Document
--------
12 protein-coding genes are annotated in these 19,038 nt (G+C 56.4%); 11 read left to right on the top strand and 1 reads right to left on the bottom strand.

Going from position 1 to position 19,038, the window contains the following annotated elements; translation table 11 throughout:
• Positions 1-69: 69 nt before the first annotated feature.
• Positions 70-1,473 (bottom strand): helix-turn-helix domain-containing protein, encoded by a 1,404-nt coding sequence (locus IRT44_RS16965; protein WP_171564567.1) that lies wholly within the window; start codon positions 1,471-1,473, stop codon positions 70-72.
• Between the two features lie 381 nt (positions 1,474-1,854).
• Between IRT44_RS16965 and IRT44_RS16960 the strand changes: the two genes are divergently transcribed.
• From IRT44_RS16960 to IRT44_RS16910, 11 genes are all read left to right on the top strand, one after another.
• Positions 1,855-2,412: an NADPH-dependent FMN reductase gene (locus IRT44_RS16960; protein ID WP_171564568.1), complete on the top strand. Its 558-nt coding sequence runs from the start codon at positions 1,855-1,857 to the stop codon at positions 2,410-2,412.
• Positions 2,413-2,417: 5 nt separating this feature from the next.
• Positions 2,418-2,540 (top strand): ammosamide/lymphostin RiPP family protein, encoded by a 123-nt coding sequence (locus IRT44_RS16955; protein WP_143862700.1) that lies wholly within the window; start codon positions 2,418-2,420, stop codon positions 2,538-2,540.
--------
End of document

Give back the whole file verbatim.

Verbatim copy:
12 protein-coding genes are annotated in these 19,038 nt (G+C 56.4%); 11 read left to right on the top strand and 1 reads right to left on the bottom strand.

Going from position 1 to position 19,038, the window contains the following annotated elements; translation table 11 throughout:
• Positions 1-69: 69 nt before the first annotated feature.
• Positions 70-1,473 (bottom strand): helix-turn-helix domain-containing protein, encoded by a 1,404-nt coding sequence (locus IRT44_RS16965; protein WP_171564567.1) that lies wholly within the window; start codon positions 1,471-1,473, stop codon positions 70-72.
• Between the two features lie 381 nt (positions 1,474-1,854).
• Between IRT44_RS16965 and IRT44_RS16960 the strand changes: the two genes are divergently transcribed.
• From IRT44_RS16960 to IRT44_RS16910, 11 genes are all read left to right on the top strand, one after another.
• Positions 1,855-2,412: an NADPH-dependent FMN reductase gene (locus IRT44_RS16960; protein ID WP_171564568.1), complete on the top strand. Its 558-nt coding sequence runs from the start codon at positions 1,855-1,857 to the stop codon at positions 2,410-2,412.
• Positions 2,413-2,417: 5 nt separating this feature from the next.
• Positions 2,418-2,540 (top strand): ammosamide/lymphostin RiPP family protein, encoded by a 123-nt coding sequence (locus IRT44_RS16955; protein WP_143862700.1) that lies wholly within the window; start codon positions 2,418-2,420, stop codon positions 2,538-2,540.